Postmarketing reports: Hypotension, syncope, vasculitisNervous system
Common (1% to 10%): Dizziness, headache
Uncommon (0.1% to 1%): Paresthesia
Rare (0.01% to 0.1%): Vertigo, intracranial hemorrhage
Postmarketing reports: Taste disturbances, ageusiaMusculoskeletal
Common (1% to 10%): Arthralgia, back pain
Postmarketing reports: Arthritis, myalgia, musculoskeletal bleedingPsychiatric
Common (1% to 10%): Depression
Postmarketing reports: Hallucinations, confusionRespiratory
Common (1% to 10%): Upper respiratory tract infection, dyspnea, rhinitis, coughing, bronchitis, epistaxis
Postmarketing reports: Bronchospasm, interstitial pneumonitis, eosinophilic pneumonia, respiratory tract bleeding (hemoptysis, pulmonary hemorrhage)Dermatologic
Common (1% to 10%): Rash, purpura, pruritus, bruising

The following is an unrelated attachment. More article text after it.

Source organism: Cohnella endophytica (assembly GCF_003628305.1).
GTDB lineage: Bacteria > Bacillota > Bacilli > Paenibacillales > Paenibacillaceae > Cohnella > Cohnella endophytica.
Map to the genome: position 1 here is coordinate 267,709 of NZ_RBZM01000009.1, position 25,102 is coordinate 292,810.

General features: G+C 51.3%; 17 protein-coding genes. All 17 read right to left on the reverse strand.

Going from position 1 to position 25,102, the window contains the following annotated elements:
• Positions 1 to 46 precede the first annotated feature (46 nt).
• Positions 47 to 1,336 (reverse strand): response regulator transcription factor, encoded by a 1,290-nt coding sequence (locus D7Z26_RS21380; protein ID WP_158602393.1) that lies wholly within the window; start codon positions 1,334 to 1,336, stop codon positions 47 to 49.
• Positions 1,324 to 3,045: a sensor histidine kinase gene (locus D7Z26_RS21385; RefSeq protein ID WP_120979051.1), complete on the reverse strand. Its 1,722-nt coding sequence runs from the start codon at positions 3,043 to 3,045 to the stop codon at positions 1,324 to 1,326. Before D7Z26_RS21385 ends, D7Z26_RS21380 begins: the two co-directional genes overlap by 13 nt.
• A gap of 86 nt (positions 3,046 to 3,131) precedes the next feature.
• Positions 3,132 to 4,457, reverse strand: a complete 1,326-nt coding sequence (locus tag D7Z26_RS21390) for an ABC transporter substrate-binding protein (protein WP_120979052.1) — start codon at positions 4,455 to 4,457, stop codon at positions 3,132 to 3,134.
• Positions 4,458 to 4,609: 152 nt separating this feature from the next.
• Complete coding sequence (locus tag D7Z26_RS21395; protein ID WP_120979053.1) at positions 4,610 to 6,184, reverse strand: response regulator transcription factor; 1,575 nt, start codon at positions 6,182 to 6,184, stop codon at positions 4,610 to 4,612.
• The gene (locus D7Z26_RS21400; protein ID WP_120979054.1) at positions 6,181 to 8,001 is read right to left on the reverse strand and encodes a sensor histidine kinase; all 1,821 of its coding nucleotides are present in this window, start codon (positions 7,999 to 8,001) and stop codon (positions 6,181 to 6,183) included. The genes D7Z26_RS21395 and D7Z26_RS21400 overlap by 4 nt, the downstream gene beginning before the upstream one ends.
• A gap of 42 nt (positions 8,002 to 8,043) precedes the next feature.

Postmarketing reports: Maculopapular, erythematous, or exfoliative rash, urticaria, bullous dermatitis, erythema multiforme, Stevens-Johnson syndrome, toxic epidermal necrolysis, acute generalized exanthematous pustulosis, drug-induced hypersensitivity syndrome, drug rash with eosinophilia and systemic symptoms (DRESS), eczema, lichen planus
In CAPRIE (n=19,185), 4.2% of patients receiving clopidogrel developed a rash compared to 3.5% in the aspirin group. In CURE (n=12,562), 1.3% treated with clopidogrel and aspirin compared to 1.1% placebo, as well as 0.7% of patients in CLARITY (n=3491) reported a rash. Drug discontinuation due to skin disorders in CAPRIE was 0.8% and in CURE 0.4% of patients.Hepatic
Postmarketing reports: Hepatitis (noninfectious), acute liver failure, abnormal liver function testsMetabolic
Common (1% to 10%): HypercholesterolemiaGenitourinary
Common (1% to 10%): Urinary tract infection
Postmarketing reports: HematuriaOcular
Postmarketing reports: Eye bleeds (conjunctival, ocular, retinal)Other
Common (1% to 10%): Accidental/inflicted injury, influenza-like symptoms, pain, fatigue, infection
Postmarketing reports: FeverRenal
Uncommon (0.1% to 1%): Hematuria
Postmarketing reports: Glomerulopathy, serum creatinine increaseImmunologic
Postmarketing reports: Serum sicknessEndocrine
Postmarketing reports: GynecomastiaLocal
Common (1% to 10%): Puncture site bleeding